Which phase is my electrik socket on?

Take the cover off the board and you should be able to physically see which phase goes to which fuses and track it from there
Reply to
F Murtz
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Nice pics - "a picture is worth a thousand words" certainly applies.
I agree with Rich.
An electrician (or other competent person) could swap a couple breaker connections so "kitchen/..." is on the same leg as "foyer". [I would not use "phase" for buses in a single phase panel.]
I would add that "Foyer" in all probability should be a 15A (or small possibility a 20A) breaker. If it supplies 'ordinary' outlets you should really change it - 30A is a fire hazard.
What you have is a "split bus" panel which is relatively unusual. It is OK but a new service panel would have a single service disconnect at the top. You have 3, and could have up to 6.
The breaker "color" tells you which breakers are 15A and which are 20A - another miss for AlwaysWrong.
Reply to
bud--
You didn't state that you were running two 120 volt circuits with a common neutral, so do try moving the goalposts.
Reply to
Michael A. Terrell
We were talking about outlet circuits, and as you can see above I wrote, "Not if the breakers go to a 3-wire". I specified breakerS and 3-wire. What other conclusion would or could anyone draw from that?
Reply to
Rich.
Thanks, I try ...
I'm sure you're right about that. By the way, my PC is in a study just off the foyer, so that's why it's on the same circuit. I'm going to find out what else might be on it that justified the 30A breaker. What I still don't get is why all my X-10 controls work in the house. They are all on different circuits and phases.
Reply to
Cameo
Bud, I checked again what else is on the 30A Foyer circuit and it looks like there are some outside GFP sockets also on the same circuit. As those sockets are used to power such things as electric lawn mower and various power tools, perhaps that justified the higher breaker rating. I assume the wires are also heavier gage there.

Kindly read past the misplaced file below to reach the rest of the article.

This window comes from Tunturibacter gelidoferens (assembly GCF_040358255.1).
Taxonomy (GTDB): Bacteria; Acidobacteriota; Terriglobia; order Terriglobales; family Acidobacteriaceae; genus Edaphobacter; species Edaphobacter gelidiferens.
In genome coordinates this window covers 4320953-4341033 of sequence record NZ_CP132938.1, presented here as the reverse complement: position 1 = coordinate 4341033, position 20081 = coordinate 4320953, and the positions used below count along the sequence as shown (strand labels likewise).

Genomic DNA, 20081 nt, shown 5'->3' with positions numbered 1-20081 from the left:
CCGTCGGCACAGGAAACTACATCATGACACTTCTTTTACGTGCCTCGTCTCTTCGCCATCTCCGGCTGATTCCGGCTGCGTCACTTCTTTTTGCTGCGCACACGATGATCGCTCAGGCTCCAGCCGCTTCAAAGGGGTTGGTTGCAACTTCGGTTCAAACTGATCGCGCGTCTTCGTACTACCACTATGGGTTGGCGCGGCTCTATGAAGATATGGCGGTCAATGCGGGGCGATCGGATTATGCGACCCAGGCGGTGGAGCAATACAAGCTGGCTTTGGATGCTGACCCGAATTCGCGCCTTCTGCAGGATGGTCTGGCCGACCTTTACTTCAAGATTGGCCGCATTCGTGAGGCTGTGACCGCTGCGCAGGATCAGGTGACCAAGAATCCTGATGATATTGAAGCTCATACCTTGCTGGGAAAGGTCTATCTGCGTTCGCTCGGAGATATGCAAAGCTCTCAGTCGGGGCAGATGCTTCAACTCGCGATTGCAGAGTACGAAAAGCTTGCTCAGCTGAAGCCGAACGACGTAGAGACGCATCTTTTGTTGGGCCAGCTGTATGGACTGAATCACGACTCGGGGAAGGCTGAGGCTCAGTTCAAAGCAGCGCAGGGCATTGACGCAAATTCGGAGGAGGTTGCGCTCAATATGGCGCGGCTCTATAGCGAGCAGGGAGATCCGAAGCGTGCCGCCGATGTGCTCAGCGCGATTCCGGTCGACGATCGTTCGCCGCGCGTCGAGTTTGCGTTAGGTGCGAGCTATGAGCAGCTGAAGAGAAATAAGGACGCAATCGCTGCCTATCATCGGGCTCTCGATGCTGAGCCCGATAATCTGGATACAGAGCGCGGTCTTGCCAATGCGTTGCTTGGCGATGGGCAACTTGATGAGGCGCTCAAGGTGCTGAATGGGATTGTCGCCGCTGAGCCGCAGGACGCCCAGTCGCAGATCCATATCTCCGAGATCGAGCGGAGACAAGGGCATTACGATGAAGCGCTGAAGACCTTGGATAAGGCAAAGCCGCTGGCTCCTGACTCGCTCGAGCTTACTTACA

Reply to
Cameo
An air conditioner, dryer or range with a combination of 120 & 240 volt loads. I can't remember exactly the last time I saw what you are talking about. Probably sometime in the '60s.
Like I said, be specific. This is a world wide group with people using different electrical systems and having different levels of training.
Reply to
Michael A. Terrell
Well they are *supposed* to work that way afterall, it's just common to have issues, especially in modern homes with so many sources of electrical noise as well as filters in power supplies that can attenuate the signal. The two sides are coupled by the distribution transformer afterall which in many cases is only a few tens of feet from the house.
When I was a teenager my friend and I discovered that my X10 remote would operate some of the lights on and in his neighbor's house. We just clicked the dial through each frequency pressing the all lights on button until something came on. Poor neighbors finally disconnected it.
Reply to
James Sweet
Ordinary devices, like receptacles, are only allowed on a 20A circuit max. The equipment you plug-in, like your lawn mower, is only intended to be plugged into a 20A circuit max. High probability the wire is 15A (#14), small probability it is 20A (#20), about zero probabilty it is 30A (#10). Even if it is 30A wire, the limitations above apply.
The 30A breaker is a fire hazard.
Reply to
bud--
Browsing through the internet I discovered something that indicates that I don't even need to worry about cross-phase functionality of HomePlug devices if they are the newer AV 200 Mbps variety. There is this FAQ item on in the following link: